Football Power Tilts to Sea View League : High schools: Six of league’s eight teams are ranked in Division IV poll; only four can make the playoffs.


Over the last three seasons, high school football power in Orange County has shifted to the sea.

During the 1990s, Sea View League teams have won more playoff games than any other league in the county.

“From top to bottom, there’s not a better league around,” Irvine Coach Terry Henigan said. “It’s scary. I’ve never seen this type of balance.”

This season, three Sea View League teams--No. 4 Irvine, No. 7 Newport Harbor and No. 9 Santa Margarita--are ranked in the Orange County Top 10.


In the Southern Section Division IV poll, six teams--Newport Harbor, Irvine, Santa Margarita, Tustin, Woodbridge and Corona del Mar--are ranked among the first 12.

“It’s unfortunate, but you look at those polls and you realize that two very good football teams will stay home and not make the playoffs this year,” Newport Harbor Coach Jeff Brinkley said.

Last December, Brinkley watched Irvine defeat Newport Harbor, 30-8, in the Southern Section Division IV championship game.

Irvine’s victory culminated a season in which three of the four Division IV semifinalists--Corona del Mar, Irvine and Newport Harbor--came from the Sea View League.

In 1991, three Sea View League teams--Tustin, Woodbridge and University--advanced to the Division VI semifinals. In the ‘90s, the league is 22-10 during the playoffs.

“I’ve always thought that the Sea View League may not have been the most powerful league, but it was the most competitive,” University Coach Mark Cunningham said.

While Empire League powers Esperanza and Los Alamitos have won three Southern Section championships and 18 playoff games, Loara (two victories) is the only other Empire team to win a playoff game in the ‘90s.

South Coast League teams are 15-7 during the playoffs this decade.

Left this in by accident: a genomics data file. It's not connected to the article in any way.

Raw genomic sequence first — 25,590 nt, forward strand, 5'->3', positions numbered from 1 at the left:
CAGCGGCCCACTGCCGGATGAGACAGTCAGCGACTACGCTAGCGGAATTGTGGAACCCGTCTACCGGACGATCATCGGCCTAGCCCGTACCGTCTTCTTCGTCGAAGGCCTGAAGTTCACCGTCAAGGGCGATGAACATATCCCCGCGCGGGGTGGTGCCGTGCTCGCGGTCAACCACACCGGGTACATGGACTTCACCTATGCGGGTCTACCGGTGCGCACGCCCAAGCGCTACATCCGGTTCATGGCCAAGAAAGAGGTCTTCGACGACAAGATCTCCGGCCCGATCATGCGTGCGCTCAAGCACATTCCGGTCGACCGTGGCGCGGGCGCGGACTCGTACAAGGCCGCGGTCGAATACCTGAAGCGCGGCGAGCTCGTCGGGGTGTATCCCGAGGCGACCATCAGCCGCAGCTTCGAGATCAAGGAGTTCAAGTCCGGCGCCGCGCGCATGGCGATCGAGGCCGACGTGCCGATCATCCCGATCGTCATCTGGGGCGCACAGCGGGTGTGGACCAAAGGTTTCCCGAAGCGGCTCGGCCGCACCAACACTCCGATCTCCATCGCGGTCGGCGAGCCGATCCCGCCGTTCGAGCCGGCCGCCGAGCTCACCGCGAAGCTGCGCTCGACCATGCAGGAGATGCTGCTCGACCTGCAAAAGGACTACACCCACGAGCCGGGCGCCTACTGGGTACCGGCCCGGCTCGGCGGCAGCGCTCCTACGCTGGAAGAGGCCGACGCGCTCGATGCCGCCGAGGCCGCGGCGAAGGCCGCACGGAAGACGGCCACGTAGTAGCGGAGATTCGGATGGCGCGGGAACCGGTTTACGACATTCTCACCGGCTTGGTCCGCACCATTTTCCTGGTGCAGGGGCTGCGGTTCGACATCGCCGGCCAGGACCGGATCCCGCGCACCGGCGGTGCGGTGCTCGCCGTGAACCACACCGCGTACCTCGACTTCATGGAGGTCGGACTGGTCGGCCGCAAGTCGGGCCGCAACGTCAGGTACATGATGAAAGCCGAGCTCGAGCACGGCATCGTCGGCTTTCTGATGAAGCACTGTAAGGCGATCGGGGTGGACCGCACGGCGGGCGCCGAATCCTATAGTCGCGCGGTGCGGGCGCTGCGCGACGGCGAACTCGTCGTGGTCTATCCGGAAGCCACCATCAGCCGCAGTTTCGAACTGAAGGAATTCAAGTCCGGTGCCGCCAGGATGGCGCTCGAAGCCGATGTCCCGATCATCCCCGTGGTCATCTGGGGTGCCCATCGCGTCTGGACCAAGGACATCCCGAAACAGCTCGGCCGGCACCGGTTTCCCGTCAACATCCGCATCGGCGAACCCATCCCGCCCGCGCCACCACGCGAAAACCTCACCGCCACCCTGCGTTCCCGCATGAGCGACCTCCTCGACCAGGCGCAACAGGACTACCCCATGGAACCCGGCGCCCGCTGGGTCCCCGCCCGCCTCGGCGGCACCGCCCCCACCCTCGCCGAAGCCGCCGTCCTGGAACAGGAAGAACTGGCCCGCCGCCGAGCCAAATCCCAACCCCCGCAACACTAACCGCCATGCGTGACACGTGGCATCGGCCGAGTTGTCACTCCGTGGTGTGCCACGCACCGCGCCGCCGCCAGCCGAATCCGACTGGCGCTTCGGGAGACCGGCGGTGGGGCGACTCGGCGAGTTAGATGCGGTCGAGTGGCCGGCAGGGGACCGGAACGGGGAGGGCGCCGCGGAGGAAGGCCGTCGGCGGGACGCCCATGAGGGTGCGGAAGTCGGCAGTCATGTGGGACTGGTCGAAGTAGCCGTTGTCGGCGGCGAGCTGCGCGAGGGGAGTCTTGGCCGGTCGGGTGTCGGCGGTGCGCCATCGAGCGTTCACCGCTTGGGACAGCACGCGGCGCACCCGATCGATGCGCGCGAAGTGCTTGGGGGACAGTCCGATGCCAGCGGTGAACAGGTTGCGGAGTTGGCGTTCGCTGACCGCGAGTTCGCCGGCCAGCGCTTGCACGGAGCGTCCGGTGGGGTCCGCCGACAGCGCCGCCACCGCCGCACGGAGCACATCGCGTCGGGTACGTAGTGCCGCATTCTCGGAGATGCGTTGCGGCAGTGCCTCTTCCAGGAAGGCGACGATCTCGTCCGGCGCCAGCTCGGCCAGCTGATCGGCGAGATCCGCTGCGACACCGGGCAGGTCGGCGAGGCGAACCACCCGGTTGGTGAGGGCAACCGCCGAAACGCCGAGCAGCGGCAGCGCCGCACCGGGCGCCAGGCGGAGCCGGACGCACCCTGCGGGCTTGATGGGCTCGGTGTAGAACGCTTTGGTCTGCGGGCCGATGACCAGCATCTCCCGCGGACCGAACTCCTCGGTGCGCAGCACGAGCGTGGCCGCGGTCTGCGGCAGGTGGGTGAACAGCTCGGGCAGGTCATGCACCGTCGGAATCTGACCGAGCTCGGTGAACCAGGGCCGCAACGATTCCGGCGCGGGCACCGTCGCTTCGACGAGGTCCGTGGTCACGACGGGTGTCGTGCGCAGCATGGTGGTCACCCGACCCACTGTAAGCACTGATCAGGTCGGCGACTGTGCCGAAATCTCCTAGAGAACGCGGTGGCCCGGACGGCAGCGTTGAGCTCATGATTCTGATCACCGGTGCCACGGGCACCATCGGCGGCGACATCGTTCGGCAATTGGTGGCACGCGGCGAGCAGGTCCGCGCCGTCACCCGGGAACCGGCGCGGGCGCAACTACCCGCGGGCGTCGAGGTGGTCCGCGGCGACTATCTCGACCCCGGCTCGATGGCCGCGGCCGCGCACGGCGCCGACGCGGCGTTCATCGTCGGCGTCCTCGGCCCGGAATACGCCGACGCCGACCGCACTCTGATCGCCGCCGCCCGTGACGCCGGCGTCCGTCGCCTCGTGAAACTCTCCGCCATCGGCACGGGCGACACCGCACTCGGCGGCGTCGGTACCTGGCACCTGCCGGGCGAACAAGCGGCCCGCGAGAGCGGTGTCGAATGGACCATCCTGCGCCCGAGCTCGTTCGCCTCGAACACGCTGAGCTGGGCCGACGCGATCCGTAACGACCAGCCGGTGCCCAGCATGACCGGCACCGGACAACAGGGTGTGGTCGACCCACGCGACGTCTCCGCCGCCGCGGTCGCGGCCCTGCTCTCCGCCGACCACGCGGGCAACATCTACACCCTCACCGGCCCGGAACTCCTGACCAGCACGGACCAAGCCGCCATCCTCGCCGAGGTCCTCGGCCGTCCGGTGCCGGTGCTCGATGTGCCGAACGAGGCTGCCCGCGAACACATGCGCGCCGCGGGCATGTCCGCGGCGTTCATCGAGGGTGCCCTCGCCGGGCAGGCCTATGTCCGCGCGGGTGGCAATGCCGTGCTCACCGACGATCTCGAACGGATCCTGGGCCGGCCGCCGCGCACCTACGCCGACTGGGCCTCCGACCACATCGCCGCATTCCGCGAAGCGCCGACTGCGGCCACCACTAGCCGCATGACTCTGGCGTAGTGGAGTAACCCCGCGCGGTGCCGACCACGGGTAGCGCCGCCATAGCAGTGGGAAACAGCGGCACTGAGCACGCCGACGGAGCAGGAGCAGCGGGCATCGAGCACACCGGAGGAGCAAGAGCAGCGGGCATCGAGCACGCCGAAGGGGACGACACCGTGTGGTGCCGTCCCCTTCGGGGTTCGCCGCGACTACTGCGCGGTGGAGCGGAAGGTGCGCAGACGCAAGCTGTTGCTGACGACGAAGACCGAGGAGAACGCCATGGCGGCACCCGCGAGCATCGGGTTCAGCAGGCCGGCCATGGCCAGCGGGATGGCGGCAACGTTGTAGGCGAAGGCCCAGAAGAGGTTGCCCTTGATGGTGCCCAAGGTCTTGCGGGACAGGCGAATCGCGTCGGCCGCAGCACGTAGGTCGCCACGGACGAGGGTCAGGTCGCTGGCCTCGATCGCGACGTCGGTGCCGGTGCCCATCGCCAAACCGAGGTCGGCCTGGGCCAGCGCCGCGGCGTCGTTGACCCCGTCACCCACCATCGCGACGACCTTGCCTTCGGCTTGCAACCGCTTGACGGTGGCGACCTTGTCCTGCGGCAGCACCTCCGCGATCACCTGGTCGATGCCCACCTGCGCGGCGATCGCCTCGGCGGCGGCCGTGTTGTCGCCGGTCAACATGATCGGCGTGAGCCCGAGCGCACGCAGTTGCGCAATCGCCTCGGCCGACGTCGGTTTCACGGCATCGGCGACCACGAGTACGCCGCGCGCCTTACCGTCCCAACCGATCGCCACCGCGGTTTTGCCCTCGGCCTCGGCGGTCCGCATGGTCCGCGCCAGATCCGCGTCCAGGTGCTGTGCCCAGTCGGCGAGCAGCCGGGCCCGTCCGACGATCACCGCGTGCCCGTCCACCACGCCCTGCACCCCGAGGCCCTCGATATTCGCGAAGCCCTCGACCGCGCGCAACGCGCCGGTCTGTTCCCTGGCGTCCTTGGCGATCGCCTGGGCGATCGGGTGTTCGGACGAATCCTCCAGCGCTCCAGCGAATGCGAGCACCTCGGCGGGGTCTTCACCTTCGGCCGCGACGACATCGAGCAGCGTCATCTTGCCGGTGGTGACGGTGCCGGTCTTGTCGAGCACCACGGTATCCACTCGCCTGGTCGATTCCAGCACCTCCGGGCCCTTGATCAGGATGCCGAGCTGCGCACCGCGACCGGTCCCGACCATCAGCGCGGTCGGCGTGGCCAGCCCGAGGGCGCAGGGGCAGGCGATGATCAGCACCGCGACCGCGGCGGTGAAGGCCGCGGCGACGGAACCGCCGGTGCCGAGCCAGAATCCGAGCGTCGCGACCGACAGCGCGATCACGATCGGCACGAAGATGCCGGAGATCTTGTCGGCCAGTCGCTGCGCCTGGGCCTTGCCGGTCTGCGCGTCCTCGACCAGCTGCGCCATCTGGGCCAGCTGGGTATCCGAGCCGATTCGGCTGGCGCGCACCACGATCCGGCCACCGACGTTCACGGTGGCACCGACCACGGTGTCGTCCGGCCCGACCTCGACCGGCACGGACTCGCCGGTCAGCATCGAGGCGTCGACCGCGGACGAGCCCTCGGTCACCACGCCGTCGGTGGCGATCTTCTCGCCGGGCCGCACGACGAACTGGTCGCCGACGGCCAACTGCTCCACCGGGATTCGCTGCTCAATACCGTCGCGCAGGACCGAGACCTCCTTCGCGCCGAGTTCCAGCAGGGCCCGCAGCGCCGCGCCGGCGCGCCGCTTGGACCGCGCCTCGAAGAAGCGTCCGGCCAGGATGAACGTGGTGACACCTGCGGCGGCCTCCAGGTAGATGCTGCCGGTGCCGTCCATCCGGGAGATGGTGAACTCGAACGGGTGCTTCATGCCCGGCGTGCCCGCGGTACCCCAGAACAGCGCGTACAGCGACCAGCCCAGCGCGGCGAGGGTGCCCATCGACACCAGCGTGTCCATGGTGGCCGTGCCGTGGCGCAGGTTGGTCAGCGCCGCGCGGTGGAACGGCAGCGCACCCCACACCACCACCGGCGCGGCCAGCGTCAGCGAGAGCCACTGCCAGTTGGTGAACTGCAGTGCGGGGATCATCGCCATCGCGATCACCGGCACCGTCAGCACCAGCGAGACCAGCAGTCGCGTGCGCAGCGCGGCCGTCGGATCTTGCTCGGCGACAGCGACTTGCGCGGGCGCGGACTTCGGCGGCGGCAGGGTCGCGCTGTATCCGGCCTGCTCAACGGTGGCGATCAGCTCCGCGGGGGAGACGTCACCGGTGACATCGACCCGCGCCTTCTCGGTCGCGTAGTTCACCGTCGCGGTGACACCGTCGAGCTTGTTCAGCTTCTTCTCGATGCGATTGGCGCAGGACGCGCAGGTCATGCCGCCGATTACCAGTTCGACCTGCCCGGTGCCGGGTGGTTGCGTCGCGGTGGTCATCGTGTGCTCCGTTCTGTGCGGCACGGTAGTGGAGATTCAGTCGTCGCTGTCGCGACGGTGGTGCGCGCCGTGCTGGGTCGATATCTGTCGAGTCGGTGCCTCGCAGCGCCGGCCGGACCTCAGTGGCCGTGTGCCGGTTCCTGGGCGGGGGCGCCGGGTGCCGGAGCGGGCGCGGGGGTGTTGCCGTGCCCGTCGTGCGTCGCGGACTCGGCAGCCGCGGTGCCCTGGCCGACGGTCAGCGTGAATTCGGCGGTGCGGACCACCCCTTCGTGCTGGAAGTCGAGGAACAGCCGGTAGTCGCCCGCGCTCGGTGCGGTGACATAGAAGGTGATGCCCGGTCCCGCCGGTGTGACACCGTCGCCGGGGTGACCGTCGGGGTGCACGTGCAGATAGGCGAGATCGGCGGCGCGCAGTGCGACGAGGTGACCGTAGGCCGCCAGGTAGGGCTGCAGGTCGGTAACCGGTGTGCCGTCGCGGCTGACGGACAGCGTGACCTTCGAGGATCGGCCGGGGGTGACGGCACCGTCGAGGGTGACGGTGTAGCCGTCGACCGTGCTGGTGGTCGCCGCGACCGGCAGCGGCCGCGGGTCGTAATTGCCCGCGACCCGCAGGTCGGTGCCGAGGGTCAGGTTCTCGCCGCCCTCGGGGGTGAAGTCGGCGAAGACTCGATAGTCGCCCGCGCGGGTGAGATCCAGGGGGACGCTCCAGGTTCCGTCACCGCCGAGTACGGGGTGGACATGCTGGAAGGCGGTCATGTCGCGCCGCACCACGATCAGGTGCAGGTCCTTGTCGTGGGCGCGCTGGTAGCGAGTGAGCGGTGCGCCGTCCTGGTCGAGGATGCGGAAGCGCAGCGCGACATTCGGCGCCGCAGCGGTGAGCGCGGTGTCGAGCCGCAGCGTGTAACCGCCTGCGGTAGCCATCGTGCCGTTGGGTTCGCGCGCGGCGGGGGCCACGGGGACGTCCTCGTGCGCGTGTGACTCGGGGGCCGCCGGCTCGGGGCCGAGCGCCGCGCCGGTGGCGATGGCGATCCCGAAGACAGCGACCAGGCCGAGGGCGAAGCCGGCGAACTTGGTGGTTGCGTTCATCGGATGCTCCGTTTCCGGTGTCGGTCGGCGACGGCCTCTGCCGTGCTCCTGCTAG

Depth has raised the Sea View League to another level.

In 1991, University finished fourth in the six-team league with a 5-5 record. But the Trojans upset second-seeded Garden Grove, 7-0, in the first round and advanced to the semifinals.

In 1989, Corona del Mar finished fourth, losing three league games. But those were the only losses suffered by the Sea Kings, who made the playoffs as a wild-card team and then won the Division VI championship.

“When you get to playoffs it is an advantage,” Brinkley said. “Teams out of the Sea View League feel like they’ve been in the playoffs, you notice that same type of intensity all season long.”


Irvine was introduced to that intensity last season, entering the league after winning the South Coast League title and the Division II championship in 1991.

“We’ve been wanting to get in this league for years,” said Henigan, the Irvine coach. “We’d been the odd man out for so many years in the South Coast, and we wanted to get in with our local schools.”

Now, Irvine gets to play in a league with its natural rivals, University and Woodbridge.

“I think Irvine has the No. 1 program in the county right now,” El Toro Coach Mike Milner said. “The South Coast League has been down for the past few years. Right now, the Sea View League is an extremely tough and competitive league.”


Pending final approval of league realignment by the Southern Section Council, El Toro will join the Sea View League next season.

Tustin and Saddleback will leave to enter a new league and University will move to the Pacific Coast League.

Said Cunningham: “I have mixed emotions about leaving the league; reaching the semifinals in ’91 was the biggest accomplishment in football for our school.”

University begins what should be its final season in the Sea View League, against Tustin tonight at Tustin High.